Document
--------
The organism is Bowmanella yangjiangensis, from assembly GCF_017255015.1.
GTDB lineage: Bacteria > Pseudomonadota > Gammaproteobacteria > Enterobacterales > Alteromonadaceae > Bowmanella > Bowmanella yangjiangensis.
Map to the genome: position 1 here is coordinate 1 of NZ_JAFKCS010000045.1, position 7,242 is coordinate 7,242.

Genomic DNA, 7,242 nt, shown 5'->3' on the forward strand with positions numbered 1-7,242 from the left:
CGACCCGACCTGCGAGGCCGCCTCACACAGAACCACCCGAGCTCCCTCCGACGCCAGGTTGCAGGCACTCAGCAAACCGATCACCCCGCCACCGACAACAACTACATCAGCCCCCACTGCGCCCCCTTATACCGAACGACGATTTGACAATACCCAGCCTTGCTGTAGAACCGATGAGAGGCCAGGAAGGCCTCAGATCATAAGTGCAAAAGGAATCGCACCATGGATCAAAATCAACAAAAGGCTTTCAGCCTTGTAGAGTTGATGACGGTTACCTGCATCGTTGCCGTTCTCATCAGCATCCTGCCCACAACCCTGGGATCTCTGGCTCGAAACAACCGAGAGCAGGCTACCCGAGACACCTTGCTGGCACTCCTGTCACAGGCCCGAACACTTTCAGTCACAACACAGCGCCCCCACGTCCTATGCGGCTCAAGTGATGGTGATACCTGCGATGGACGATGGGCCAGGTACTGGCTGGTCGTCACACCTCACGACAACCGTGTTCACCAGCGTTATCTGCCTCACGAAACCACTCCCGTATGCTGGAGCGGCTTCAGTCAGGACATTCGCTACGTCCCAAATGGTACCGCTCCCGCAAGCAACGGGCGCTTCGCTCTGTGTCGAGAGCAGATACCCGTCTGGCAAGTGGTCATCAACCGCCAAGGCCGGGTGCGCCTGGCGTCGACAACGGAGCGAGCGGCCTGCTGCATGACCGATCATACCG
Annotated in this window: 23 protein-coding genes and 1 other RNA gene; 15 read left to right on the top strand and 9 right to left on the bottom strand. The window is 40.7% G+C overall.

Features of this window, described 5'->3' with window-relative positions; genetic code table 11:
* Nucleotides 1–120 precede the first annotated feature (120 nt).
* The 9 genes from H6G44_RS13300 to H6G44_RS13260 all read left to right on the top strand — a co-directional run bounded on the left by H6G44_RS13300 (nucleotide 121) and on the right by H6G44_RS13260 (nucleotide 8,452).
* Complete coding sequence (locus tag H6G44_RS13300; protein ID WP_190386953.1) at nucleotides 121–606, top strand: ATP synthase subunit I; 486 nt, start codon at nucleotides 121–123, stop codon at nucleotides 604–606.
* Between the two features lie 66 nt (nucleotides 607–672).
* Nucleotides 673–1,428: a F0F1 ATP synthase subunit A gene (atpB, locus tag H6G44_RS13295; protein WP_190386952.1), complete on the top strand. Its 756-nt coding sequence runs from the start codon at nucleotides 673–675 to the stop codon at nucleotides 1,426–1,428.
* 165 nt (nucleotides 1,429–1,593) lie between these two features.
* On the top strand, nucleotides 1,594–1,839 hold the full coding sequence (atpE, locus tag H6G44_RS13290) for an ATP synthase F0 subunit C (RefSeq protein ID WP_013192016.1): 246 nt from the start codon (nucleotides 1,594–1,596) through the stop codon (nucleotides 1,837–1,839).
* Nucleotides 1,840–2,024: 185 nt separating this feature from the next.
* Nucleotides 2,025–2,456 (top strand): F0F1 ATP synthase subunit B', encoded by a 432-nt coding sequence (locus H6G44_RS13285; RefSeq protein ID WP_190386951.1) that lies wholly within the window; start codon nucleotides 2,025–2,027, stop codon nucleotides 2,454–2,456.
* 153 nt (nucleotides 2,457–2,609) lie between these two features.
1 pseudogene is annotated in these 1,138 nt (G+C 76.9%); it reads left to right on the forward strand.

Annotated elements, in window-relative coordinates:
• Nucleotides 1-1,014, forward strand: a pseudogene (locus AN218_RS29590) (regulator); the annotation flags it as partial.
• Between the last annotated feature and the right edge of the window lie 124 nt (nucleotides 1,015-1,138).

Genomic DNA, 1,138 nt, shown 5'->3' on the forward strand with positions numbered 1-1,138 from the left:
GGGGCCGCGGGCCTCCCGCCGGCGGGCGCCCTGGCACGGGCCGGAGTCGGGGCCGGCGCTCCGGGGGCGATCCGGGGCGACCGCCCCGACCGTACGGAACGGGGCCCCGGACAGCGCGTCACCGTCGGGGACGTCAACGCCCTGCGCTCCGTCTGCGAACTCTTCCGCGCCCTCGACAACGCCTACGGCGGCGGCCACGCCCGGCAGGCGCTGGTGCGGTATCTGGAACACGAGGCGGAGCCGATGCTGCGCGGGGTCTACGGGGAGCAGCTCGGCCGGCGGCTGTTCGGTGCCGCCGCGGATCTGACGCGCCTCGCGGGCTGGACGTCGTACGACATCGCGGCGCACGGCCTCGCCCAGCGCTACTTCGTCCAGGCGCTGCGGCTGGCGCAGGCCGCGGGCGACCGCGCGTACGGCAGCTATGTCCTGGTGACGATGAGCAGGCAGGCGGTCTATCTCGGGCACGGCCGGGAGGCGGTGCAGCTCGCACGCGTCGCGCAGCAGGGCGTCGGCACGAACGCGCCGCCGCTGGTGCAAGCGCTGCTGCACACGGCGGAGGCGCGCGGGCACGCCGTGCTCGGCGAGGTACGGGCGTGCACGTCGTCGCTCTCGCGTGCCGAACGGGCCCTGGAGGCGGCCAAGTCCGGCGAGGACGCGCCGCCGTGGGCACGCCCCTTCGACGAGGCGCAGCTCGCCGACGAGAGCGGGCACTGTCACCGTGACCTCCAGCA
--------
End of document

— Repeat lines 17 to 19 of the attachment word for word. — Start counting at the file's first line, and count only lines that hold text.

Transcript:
* 153 nt (nucleotides 2,457–2,609) lie between these two features.
1 pseudogene is annotated in these 1,138 nt (G+C 76.9%); it reads left to right on the forward strand.

Annotated elements, in window-relative coordinates: